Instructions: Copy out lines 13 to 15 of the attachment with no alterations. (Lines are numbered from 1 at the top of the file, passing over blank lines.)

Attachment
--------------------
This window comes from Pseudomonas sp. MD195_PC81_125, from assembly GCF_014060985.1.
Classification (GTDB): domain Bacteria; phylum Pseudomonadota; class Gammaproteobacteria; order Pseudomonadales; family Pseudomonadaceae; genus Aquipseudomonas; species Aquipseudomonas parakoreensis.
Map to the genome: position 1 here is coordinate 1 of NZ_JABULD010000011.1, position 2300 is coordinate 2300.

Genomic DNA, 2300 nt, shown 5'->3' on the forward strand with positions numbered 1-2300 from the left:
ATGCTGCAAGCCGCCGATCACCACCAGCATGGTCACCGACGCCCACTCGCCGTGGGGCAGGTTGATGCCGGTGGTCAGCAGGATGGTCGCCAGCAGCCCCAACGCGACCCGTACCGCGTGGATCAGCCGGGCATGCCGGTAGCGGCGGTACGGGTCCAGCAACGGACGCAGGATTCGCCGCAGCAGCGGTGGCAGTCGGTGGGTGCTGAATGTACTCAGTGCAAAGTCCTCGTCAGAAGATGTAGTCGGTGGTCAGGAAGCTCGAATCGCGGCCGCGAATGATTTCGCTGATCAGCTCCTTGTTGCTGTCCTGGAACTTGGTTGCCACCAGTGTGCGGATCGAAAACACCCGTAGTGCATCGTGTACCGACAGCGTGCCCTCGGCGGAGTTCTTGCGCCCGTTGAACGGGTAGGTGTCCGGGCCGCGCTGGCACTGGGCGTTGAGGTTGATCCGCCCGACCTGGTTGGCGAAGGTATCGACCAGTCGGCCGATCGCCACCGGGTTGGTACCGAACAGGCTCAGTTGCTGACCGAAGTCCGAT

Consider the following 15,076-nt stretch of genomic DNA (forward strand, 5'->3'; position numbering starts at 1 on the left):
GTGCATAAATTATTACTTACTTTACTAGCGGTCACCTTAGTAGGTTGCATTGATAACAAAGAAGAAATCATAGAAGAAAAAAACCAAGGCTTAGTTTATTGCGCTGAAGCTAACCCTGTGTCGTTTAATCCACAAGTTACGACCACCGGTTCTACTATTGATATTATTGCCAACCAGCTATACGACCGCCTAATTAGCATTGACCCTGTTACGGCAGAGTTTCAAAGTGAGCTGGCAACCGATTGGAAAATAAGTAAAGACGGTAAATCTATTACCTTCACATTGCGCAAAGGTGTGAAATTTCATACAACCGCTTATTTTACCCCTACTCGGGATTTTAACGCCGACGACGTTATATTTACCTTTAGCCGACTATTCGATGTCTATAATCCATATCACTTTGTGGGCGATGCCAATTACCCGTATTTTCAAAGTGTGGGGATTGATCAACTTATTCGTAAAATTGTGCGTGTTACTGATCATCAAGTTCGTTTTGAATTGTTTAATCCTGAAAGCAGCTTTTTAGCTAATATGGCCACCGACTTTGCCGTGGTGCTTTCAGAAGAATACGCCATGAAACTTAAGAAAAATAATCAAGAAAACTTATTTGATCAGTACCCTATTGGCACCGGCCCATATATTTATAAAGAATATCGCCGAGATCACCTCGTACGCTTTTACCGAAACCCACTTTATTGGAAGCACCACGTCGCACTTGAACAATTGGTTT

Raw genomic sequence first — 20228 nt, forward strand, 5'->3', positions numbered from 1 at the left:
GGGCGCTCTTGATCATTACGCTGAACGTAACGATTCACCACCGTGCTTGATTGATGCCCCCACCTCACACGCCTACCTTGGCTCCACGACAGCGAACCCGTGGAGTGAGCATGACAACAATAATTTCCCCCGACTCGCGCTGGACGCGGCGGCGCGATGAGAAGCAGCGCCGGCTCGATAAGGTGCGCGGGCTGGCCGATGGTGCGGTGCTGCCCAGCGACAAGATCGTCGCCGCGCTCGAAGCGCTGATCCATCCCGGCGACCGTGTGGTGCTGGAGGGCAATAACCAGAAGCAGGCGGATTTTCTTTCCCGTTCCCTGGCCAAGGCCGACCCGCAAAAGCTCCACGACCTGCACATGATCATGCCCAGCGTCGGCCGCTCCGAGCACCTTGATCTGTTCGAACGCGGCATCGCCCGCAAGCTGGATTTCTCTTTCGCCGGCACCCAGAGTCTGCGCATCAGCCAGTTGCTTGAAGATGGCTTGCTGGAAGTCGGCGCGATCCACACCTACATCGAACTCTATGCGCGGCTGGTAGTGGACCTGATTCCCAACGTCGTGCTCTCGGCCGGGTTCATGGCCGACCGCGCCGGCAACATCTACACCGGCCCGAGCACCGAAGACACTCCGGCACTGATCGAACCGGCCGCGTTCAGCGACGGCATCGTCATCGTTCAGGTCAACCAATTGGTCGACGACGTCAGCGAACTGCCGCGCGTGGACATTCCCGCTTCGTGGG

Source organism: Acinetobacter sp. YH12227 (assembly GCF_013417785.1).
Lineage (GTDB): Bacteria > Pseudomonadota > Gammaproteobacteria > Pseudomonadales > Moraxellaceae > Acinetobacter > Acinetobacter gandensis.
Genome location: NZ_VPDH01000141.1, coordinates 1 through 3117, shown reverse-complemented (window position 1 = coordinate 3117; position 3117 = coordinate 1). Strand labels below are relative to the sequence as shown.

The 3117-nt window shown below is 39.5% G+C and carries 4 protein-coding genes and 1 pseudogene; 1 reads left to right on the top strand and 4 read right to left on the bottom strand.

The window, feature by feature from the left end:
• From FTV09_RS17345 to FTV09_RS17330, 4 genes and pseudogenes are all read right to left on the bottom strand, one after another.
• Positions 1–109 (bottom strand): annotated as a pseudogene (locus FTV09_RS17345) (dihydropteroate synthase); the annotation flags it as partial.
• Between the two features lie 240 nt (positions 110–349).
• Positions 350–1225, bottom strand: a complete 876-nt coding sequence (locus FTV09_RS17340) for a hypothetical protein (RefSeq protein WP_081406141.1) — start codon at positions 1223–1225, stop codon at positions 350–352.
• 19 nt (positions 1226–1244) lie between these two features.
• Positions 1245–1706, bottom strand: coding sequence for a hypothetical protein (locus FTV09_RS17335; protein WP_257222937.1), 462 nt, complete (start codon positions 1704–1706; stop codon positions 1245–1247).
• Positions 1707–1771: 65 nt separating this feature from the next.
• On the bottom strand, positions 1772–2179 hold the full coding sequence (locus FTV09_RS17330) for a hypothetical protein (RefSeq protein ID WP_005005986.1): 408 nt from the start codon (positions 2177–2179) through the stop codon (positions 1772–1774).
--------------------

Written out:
The 3117-nt window shown below is 39.5% G+C and carries 4 protein-coding genes and 1 pseudogene; 1 reads left to right on the top strand and 4 read right to left on the bottom strand.

The window, feature by feature from the left end:
• From FTV09_RS17345 to FTV09_RS17330, 4 genes and pseudogenes are all read right to left on the bottom strand, one after another.